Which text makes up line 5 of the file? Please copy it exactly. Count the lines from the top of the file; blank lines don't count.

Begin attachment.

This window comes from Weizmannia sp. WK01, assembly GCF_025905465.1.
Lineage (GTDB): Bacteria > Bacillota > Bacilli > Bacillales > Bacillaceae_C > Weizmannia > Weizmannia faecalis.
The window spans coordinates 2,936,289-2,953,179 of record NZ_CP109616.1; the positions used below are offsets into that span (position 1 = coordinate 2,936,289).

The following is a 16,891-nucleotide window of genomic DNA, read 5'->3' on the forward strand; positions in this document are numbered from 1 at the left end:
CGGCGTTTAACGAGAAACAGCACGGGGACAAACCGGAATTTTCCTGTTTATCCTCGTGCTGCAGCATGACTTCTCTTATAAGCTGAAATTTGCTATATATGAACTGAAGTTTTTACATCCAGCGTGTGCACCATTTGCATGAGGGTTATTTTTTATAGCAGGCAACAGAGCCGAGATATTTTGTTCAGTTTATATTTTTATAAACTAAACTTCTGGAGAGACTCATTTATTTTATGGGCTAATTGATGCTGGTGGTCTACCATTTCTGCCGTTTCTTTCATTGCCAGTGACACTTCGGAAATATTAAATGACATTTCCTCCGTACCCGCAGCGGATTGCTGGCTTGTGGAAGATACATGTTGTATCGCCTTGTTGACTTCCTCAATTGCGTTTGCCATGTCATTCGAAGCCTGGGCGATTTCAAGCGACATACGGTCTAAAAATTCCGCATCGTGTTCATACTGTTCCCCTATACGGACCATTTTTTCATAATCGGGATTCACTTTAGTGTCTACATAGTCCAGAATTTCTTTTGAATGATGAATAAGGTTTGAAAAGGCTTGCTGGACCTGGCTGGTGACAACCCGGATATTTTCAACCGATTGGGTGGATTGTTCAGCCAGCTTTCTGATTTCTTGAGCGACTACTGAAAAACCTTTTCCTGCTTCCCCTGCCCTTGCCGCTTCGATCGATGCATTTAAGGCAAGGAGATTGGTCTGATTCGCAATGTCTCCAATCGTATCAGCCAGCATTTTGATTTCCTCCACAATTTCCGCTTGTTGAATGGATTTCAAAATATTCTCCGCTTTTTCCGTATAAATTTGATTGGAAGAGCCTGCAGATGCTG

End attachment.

CGGCGTTTAACGAGAAACAGCACGGGGACAAACCGGAATTTTCCTGTTTATCCTCGTGCTGCAGCATGACTTCTCTTATAAGCTGAAATTTGCTATATATGAACTGAAGTTTTTACATCCAGCGTGTGCACCATTTGCATGAGGGTTATTTTTTATAGCAGGCAACAGAGCCGAGATATTTTGTTCAGTTTATATTTTTATAAACTAAACTTCTGGAGAGACTCATTTATTTTATGGGCTAATTGATGCTGGTGGTCTACCATTTCTGCCGTTTCTTTCATTGCCAGTGACACTTCGGAAATATTAAATGACATTTCCTCCGTACCCGCAGCGGATTGCTGGCTTGTGGAAGATACATGTTGTATCGCCTTGTTGACTTCCTCAATTGCGTTTGCCATGTCATTCGAAGCCTGGGCGATTTCAAGCGACATACGGTCTAAAAATTCCGCATCGTGTTCATACTGTTCCCCTATACGGACCATTTTTTCATAATCGGGATTCACTTTAGTGTCTACATAGTCCAGAATTTCTTTTGAATGATGAATAAGGTTTGAAAAGGCTTGCTGGACCTGGCTGGTGACAACCCGGATATTTTCAACCGATTGGGTGGATTGTTCAGCCAGCTTTCTGATTTCTTGAGCGACTACTGAAAAACCTTTTCCTGCTTCCCCTGCCCTTGCCGCTTCGATCGATGCATTTAAGGCAAGGAGATTGGTCTGATTCGCAATGTCTCCAATCGTATCAGCCAGCATTTTGATTTCCTCCACAATTTCCGCTTGTTGAATGGATTTCAAAATATTCTCCGCTTTTTCCGTATAAATTTGATTGGAAGAGCCTGCAGATGCTG